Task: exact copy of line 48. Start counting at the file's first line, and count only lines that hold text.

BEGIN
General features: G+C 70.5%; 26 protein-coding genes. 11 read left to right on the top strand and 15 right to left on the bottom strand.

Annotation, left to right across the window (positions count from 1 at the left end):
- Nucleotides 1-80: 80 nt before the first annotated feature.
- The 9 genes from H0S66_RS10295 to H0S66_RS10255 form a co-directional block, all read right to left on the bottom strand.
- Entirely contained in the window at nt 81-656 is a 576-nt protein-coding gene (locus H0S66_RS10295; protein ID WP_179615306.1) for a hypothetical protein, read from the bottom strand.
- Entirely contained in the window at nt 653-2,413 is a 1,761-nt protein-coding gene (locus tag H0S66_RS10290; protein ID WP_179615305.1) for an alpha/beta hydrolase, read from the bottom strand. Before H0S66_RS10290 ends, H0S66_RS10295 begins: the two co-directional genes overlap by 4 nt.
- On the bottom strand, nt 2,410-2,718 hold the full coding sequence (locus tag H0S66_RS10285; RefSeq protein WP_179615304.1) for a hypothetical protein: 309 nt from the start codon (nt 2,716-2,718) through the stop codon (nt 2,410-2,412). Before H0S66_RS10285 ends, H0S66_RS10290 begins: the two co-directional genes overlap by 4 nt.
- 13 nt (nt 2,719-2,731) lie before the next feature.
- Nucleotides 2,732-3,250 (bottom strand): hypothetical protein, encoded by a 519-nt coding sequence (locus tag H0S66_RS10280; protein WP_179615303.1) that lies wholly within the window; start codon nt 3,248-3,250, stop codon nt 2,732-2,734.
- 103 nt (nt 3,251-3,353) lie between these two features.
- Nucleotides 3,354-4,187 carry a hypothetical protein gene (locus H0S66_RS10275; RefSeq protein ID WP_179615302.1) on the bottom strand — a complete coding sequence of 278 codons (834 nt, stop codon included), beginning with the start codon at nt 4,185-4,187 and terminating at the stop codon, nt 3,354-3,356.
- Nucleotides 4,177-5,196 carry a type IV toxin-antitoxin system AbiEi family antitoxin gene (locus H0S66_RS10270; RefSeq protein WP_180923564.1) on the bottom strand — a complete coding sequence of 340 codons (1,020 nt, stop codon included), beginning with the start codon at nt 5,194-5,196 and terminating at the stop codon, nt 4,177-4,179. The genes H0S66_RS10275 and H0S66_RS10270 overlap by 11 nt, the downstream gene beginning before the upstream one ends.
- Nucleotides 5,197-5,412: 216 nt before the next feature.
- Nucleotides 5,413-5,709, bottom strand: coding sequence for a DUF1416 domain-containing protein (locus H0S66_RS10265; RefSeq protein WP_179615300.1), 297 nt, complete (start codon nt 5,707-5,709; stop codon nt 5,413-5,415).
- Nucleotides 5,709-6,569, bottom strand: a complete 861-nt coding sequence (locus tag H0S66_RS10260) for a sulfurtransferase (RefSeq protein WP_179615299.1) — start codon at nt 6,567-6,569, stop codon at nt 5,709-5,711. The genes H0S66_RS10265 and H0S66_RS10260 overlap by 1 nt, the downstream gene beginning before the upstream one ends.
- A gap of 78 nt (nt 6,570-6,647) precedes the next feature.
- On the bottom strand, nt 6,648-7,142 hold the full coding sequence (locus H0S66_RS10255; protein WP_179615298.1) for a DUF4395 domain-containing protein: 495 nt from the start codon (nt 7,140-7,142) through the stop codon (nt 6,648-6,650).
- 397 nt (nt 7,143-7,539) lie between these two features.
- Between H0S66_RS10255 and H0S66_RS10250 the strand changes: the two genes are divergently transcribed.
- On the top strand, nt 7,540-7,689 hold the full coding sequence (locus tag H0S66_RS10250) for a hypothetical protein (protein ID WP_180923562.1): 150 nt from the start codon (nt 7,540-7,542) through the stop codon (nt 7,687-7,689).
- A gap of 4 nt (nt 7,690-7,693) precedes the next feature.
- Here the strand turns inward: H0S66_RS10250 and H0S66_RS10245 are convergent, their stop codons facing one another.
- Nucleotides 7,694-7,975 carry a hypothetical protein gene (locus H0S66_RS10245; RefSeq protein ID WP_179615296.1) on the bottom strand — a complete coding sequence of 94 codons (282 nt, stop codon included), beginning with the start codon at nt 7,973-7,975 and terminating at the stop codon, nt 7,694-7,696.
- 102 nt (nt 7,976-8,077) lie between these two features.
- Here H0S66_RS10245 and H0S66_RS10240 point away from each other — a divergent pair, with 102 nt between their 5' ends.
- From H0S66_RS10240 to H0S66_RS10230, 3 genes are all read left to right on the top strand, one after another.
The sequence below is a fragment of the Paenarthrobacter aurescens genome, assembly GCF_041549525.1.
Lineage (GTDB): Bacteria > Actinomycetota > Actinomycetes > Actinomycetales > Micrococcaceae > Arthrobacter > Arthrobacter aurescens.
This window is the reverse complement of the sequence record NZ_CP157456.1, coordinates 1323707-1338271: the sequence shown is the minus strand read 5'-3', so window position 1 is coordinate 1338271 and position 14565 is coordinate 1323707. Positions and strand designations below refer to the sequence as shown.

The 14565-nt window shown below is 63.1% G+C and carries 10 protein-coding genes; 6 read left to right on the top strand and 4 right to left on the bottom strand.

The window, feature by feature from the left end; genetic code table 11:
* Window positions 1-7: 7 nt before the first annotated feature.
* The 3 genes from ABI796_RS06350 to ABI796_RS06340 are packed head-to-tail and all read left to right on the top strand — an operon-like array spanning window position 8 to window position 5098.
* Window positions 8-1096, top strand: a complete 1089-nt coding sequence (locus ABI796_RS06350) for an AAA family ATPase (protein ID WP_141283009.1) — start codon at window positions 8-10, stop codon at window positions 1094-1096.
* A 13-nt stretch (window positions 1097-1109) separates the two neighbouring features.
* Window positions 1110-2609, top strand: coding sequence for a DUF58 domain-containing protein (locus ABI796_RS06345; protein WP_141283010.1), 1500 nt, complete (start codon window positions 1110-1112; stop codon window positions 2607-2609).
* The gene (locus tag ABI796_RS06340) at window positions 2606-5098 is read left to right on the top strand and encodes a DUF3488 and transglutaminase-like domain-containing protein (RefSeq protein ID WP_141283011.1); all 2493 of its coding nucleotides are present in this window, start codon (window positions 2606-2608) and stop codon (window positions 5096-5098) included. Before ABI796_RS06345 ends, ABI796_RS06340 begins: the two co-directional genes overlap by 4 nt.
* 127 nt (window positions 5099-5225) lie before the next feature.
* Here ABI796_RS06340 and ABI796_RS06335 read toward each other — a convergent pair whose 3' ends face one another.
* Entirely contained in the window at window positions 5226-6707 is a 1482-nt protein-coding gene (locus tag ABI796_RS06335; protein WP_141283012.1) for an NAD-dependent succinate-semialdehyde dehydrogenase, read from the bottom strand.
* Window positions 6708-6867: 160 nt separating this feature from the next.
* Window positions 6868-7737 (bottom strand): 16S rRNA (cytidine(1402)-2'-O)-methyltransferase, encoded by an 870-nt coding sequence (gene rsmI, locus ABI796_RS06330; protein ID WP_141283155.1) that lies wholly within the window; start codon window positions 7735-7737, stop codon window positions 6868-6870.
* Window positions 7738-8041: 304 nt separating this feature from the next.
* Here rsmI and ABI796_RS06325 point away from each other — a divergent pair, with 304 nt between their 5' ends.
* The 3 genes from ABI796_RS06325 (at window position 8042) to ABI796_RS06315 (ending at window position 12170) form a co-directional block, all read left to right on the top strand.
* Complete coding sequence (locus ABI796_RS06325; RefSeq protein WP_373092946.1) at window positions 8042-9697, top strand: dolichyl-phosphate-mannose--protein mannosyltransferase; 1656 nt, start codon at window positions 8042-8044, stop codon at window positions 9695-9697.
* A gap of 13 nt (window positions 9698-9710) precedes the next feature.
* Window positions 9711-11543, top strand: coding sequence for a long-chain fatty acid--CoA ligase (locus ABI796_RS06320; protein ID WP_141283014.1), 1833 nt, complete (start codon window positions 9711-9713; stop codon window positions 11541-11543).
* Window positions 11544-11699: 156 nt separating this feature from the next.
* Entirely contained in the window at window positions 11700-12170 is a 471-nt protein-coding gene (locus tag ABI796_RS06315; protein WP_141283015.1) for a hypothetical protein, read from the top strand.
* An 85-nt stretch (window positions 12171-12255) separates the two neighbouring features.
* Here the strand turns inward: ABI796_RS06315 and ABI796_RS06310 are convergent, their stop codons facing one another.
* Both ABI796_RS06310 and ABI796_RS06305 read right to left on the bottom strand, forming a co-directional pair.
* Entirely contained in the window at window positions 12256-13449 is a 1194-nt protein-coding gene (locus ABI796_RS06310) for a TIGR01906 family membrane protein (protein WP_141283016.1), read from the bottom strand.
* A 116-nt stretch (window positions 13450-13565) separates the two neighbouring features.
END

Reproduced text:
* Window positions 9711-11543, top strand: coding sequence for a long-chain fatty acid--CoA ligase (locus ABI796_RS06320; protein ID WP_141283014.1), 1833 nt, complete (start codon window positions 9711-9713; stop codon window positions 11541-11543).